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Quorn WW1 Roll of Honour - Joseph Fewkes

Died 26th September 1916, aged 48
The Somme, France

A very old Quorn family

The Fewkes family can trace its roots in Quorn back to the early 1600s, and there are still descendants in the village today. Their history has been well documented by family members, but despite this, Joseph’s particular line seemed to be on the periphery, which made researching him difficult - and was not helped by a lack of records and the odd white lie.

Tracing Joseph through census returns
Joseph was born in Sneinton, Nottingham, on 7th January 1868, but his father, William Pywell Fewkes, was born in Quorn, and by 1871 the family had returned to the village and were living on Station Road, near Quorn Cross. At this time Joseph was just 3 years old, and his brother Robert was 8.

By 1881, 13 year old Joseph was working at Wright’s elastic webbing factory as a weaver, although he later left there and the 1891 census shows the family still living in Quorn, with Joseph having joined his father as a painter and glazier. Robert (Joseph’s brother), died in 1889 aged just 26, and the 1891 census records Robert’s young widow, Alice living next door to her in-laws on Station Road, then often known as Barrow Street. Her youngest daughter (also Alice) was living with her and at that point, the older daughter, Ethel, was staying with her grandparents.

Susannah (Joseph’s mother) died in 1898 and was buried with her son Robert in Quorn Churchyard.

Strangely, Joseph cannot be traced in the 1901 census, although his father William was living in Wigston, with his daughter-in-law Alice who had remarried. Her and her new husband, William Gardner, not only had Alice’s two daughters living with them, but had also had their own child, Lilian May Gardner, born in 1894.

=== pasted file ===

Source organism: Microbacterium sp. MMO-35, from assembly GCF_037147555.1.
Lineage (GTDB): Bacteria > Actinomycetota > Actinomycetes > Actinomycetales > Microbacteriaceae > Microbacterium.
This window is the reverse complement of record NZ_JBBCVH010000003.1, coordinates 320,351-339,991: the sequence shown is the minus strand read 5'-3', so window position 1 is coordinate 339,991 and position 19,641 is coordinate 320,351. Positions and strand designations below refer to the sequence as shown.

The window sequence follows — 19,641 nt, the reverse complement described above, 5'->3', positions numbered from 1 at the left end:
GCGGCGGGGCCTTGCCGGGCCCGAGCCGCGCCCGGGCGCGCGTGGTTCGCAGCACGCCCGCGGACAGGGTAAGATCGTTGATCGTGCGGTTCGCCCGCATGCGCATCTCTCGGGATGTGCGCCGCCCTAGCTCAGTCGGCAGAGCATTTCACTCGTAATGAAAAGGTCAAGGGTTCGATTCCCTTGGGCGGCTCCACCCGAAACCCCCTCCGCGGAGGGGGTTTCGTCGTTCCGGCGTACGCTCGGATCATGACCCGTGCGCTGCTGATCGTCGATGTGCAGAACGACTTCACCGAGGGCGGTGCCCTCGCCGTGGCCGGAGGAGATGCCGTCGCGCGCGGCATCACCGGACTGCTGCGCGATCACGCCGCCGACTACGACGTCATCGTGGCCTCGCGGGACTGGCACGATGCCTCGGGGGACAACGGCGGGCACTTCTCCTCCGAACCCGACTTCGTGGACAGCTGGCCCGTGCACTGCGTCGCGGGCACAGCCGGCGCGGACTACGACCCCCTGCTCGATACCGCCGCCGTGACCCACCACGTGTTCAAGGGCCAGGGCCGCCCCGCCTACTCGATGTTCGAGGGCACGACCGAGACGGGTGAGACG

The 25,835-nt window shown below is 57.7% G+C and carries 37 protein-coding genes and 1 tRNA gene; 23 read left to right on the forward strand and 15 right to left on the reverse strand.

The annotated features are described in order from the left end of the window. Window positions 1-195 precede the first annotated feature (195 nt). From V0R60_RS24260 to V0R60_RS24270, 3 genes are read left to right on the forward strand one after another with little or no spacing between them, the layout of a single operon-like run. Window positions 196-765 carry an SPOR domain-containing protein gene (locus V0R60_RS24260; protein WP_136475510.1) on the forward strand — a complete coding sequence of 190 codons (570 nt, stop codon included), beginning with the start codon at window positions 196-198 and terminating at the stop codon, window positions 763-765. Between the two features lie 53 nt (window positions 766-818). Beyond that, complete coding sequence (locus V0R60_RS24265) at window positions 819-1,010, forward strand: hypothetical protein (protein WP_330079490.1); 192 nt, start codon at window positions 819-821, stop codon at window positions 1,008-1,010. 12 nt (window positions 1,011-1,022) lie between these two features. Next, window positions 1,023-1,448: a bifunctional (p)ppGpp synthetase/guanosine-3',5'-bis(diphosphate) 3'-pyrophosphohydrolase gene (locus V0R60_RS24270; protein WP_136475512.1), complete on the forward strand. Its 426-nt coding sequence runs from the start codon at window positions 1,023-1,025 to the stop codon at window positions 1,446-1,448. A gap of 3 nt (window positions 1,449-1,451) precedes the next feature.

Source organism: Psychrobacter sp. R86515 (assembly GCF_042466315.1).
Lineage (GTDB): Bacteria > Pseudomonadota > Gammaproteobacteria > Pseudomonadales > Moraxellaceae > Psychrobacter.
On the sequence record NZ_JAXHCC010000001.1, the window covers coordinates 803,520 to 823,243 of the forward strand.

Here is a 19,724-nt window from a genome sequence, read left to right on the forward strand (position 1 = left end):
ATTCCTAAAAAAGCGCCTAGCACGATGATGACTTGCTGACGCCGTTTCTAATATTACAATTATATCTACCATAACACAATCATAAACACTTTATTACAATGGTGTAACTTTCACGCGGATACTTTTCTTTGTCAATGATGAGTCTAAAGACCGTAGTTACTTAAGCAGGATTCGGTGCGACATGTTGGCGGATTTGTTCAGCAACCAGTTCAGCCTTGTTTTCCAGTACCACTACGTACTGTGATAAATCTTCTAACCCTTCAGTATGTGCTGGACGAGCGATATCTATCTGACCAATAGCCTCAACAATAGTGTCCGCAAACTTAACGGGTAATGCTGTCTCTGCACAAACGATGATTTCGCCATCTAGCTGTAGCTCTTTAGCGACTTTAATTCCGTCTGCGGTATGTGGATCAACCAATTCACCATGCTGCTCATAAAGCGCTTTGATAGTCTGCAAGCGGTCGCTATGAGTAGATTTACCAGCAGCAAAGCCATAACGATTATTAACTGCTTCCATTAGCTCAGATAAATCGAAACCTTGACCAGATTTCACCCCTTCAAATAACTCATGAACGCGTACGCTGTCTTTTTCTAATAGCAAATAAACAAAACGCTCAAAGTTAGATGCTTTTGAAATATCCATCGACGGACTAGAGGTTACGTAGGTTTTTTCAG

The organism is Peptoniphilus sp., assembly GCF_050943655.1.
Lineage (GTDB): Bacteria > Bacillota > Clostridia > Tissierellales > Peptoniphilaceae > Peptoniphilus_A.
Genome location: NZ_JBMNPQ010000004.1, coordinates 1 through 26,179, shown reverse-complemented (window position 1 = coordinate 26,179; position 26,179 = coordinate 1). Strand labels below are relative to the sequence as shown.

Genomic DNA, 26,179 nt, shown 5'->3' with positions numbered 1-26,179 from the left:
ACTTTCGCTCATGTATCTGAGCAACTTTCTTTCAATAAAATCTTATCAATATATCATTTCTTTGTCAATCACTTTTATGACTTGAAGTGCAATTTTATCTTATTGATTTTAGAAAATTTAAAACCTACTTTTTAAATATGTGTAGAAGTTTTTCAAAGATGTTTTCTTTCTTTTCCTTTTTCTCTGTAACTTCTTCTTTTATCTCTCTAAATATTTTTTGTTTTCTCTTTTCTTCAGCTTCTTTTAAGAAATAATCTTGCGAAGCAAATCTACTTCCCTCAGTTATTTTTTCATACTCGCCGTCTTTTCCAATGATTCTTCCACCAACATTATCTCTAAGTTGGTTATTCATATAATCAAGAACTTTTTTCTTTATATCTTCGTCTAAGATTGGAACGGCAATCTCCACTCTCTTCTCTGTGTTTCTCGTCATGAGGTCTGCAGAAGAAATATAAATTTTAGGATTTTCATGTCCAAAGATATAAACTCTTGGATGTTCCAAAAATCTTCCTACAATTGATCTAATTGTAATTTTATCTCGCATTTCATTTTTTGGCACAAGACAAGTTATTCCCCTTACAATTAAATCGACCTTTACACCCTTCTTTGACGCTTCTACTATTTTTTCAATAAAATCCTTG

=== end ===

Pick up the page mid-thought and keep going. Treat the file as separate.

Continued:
In 1909 it is possible to catch up with Joseph again, when he registered his father William’s death in Brighton. Father and son were both recorded as living at 5 Kensington Street in Brighton.

The next record is the 1911 census, when Joseph was included as a lodger in a house in Dorking in Surrey, apparently with a wife of two years, called Mabel, however no trace of any marriage can be found.

Joseph’s army records
In November 1915 Joseph enlisted into the Middlesex Regiment, and his attestation papers are interesting. His address was 19 Fairbourne Road, Tottenham and he stated that his age was 39 years and 10 months, when he was actually eight years older than that at 47 years and 10 months. He also filled the forms in saying that he was single and initially his next of kin was given as his niece, Mrs Finemore, 118 King Street Toronto, who was Ethel Jenkins Finemore née Fewkes, his brother Robert’s eldest daughter, who had emigrated to Canada. Later forms were completed stating that his next of kin was Mrs Eliza Mabel Davis, described as a ‘friend’.

Killed in action